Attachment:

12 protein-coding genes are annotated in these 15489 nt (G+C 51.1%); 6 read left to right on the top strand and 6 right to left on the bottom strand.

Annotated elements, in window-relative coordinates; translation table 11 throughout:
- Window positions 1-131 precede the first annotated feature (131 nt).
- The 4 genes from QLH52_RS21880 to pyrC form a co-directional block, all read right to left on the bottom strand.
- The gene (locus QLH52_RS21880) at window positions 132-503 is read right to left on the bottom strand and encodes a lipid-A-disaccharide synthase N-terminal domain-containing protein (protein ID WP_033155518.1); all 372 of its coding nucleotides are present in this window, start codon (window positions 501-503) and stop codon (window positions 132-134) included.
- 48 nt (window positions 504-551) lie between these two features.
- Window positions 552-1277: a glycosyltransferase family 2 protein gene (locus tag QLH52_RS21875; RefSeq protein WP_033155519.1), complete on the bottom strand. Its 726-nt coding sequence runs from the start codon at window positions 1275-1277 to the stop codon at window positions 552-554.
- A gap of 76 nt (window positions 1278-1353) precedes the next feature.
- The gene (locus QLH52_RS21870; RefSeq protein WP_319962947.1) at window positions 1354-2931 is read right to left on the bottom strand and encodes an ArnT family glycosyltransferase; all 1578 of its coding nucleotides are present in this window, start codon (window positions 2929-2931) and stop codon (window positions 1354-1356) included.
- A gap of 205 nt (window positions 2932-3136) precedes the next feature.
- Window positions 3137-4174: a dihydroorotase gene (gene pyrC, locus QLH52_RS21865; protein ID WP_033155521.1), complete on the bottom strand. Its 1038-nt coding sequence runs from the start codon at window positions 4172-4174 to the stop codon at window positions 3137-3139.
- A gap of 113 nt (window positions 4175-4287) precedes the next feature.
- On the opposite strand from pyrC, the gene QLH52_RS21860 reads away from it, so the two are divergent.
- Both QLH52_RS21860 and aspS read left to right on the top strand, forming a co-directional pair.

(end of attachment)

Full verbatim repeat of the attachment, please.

12 protein-coding genes are annotated in these 15489 nt (G+C 51.1%); 6 read left to right on the top strand and 6 right to left on the bottom strand.

Annotated elements, in window-relative coordinates; translation table 11 throughout:
- Window positions 1-131 precede the first annotated feature (131 nt).
- The 4 genes from QLH52_RS21880 to pyrC form a co-directional block, all read right to left on the bottom strand.
- The gene (locus QLH52_RS21880) at window positions 132-503 is read right to left on the bottom strand and encodes a lipid-A-disaccharide synthase N-terminal domain-containing protein (protein ID WP_033155518.1); all 372 of its coding nucleotides are present in this window, start codon (window positions 501-503) and stop codon (window positions 132-134) included.
- 48 nt (window positions 504-551) lie between these two features.
- Window positions 552-1277: a glycosyltransferase family 2 protein gene (locus tag QLH52_RS21875; RefSeq protein WP_033155519.1), complete on the bottom strand. Its 726-nt coding sequence runs from the start codon at window positions 1275-1277 to the stop codon at window positions 552-554.
- A gap of 76 nt (window positions 1278-1353) precedes the next feature.
- The gene (locus QLH52_RS21870; RefSeq protein WP_319962947.1) at window positions 1354-2931 is read right to left on the bottom strand and encodes an ArnT family glycosyltransferase; all 1578 of its coding nucleotides are present in this window, start codon (window positions 2929-2931) and stop codon (window positions 1354-1356) included.
- A gap of 205 nt (window positions 2932-3136) precedes the next feature.
- Window positions 3137-4174: a dihydroorotase gene (gene pyrC, locus QLH52_RS21865; protein ID WP_033155521.1), complete on the bottom strand. Its 1038-nt coding sequence runs from the start codon at window positions 4172-4174 to the stop codon at window positions 3137-3139.
- A gap of 113 nt (window positions 4175-4287) precedes the next feature.
- On the opposite strand from pyrC, the gene QLH52_RS21860 reads away from it, so the two are divergent.
- Both QLH52_RS21860 and aspS read left to right on the top strand, forming a co-directional pair.